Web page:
Sen. Kamala Harris of California stands at 3% in the survey, with Sens. Cory Booker of New Jersey and Amy Klobuchar of Minnesota, billionaire philanthropist and environmental and progressive advocate Tom Steyer, and Rep. Tulsi Gabbard of Hawaii each at 2%. The remaining 10 candidates tested in the record-setting field of Democratic White House hopefuls earned 1% or less in the poll.

Polls conducted earlier this month in New Hampshire have been all over the board, with one suggesting Sanders holding a lead; another indicating a three-way tie among Biden, Warren and Sanders; and a third pointing to Sanders trailing Biden and Warren.

The Monmouth University survey’s findings are similar to those of the latest poll in Iowa this past weekend. A Des Moines Register/CNN/Mediacom survey indicated Warren at 22%, Biden at 20% and Sanders a distant third at 11%. The Des Moines Register surveys have long been considered the gold standard in Iowa polling.

A new poll released Tuesday in Nevada, which holds its caucus following the New Hampshire primary, also indicates a close contest between Biden and Warren. The USA Today/Suffolk University survey puts Biden at 23%, Warren at 19% and Sanders at 14%.

And Wednesday, a national poll from Quinnipiac University showed the same results as the Monmouth poll, indicating Warren at 27% among Democratic voters and independents who lean Democratic, with the former vice president at 25%. Warren’s two-point edge is well within the survey’s margin of error.

Warren’s surged eight percentage points since Quinnipiac’s previous national poll, which was conducted late last month, with Biden dropping seven points. Sanders stands at 16% in the new survey, basically unchanged from last month.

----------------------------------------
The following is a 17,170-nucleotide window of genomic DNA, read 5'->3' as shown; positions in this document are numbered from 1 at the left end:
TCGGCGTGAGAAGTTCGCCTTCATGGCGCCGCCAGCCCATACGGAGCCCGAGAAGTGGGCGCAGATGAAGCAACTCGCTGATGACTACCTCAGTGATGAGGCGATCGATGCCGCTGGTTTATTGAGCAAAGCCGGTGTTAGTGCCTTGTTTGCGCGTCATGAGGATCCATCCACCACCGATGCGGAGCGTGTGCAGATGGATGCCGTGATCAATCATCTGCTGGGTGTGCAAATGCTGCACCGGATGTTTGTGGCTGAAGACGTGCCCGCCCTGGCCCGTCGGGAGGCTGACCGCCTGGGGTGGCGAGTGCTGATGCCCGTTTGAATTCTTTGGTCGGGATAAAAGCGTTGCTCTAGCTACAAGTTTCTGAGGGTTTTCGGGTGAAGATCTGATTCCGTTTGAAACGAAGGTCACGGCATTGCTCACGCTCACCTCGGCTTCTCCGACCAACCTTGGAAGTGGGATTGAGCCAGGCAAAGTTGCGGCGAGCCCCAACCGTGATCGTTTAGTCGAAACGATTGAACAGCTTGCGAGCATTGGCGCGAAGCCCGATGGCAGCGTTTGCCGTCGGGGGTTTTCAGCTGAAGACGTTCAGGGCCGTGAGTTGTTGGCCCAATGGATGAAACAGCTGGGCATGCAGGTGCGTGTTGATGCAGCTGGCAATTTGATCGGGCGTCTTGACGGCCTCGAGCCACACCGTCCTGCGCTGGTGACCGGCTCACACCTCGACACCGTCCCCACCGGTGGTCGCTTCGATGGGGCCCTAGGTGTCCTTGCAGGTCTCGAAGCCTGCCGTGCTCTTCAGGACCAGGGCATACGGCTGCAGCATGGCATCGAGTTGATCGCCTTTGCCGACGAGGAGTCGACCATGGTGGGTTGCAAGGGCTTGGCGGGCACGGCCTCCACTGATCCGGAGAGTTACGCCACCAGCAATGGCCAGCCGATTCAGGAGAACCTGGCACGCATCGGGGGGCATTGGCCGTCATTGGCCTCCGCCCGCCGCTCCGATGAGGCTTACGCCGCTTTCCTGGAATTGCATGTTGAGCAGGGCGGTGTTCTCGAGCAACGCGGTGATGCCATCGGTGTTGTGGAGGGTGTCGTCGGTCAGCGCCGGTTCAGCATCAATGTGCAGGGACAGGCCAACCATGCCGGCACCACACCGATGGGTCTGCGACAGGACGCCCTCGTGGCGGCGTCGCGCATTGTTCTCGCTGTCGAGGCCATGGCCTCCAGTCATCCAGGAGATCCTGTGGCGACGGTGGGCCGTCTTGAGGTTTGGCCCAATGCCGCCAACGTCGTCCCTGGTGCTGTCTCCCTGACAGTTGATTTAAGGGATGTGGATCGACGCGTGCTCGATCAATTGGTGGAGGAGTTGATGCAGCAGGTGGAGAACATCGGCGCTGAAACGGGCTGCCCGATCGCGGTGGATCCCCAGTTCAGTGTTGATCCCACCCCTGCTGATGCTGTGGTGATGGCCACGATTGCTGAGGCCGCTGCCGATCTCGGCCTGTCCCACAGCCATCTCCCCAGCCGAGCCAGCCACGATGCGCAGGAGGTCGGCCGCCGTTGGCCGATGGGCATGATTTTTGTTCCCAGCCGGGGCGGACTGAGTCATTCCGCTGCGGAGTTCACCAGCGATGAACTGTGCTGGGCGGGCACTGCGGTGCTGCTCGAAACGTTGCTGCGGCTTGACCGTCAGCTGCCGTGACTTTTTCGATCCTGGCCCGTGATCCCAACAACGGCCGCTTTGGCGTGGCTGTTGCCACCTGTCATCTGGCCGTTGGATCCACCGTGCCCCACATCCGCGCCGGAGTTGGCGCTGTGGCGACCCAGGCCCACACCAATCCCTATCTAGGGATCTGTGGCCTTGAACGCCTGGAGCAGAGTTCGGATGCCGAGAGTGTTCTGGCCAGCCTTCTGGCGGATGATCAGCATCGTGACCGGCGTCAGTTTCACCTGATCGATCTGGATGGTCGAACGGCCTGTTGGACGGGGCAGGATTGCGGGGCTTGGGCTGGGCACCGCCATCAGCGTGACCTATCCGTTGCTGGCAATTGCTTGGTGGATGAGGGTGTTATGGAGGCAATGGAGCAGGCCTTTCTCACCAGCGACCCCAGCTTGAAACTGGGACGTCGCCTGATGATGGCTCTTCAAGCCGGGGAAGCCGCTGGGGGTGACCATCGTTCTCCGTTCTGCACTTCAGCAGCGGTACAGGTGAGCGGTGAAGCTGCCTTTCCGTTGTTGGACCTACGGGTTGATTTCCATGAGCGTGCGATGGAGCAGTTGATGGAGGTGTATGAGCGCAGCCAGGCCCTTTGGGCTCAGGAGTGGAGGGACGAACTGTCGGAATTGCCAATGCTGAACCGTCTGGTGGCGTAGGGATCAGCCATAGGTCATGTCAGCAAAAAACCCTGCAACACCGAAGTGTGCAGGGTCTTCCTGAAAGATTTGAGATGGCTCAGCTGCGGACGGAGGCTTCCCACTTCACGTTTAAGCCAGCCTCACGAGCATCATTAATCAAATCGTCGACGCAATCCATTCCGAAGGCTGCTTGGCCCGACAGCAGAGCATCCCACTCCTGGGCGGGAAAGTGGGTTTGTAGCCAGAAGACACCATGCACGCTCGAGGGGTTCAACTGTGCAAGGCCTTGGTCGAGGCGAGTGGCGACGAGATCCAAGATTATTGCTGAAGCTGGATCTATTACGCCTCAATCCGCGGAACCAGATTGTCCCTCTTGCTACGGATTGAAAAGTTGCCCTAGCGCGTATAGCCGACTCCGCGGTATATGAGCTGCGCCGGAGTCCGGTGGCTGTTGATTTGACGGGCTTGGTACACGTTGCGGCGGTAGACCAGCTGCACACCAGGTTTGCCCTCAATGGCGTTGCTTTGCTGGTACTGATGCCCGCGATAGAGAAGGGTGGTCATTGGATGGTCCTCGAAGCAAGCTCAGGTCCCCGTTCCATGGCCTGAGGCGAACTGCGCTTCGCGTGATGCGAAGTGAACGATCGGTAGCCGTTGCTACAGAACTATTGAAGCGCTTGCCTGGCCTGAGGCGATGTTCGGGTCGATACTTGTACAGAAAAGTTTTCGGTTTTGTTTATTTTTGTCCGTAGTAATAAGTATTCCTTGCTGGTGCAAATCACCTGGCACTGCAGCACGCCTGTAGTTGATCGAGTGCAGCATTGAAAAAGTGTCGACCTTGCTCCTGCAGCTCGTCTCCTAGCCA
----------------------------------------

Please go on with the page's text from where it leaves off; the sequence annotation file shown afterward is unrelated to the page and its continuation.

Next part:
“After trailing Biden by double digits since March in the race for the Democratic nomination, Warren catches Biden,”Quinnipiac University Polling Analyst Tim Malloy highlighted. “We now have a race with two candidates at the top of the field, and they’re leaving the rest of the pack behind.”

Going beyond the poll’s topline numbers, Malloy noted that if you “dig a little deeper ... the reasons behind Warren’s rise become more clear. She generates a lot of excitement as a potential nominee. On top of that, half of Democrats want a presidential candidate that supports big changes – even if it means things are harder along the way.”

The release of these new live telephone operator polls comes with just over four months to go until the first votes in Iowa and then New Hampshire. But that can be an eternity in campaign politics.

Warren continues to downplay her surge in the surveys.

“I don’t do polls,” she told reporters. “We are still months away from the Iowa caucuses and the first primary elections.”

The pollsters agree. Monmouth University’s Murray noted that “it is important to keep in mind that the race is still very much in flux.”

Polling – of course – is a key indicator of a candidate’s standing in a race until the actual voting begins. Other barometers include campaign fundraising, staff sizes, endorsements, numbers of campaign visits, and crowd sizes and enthusiasm.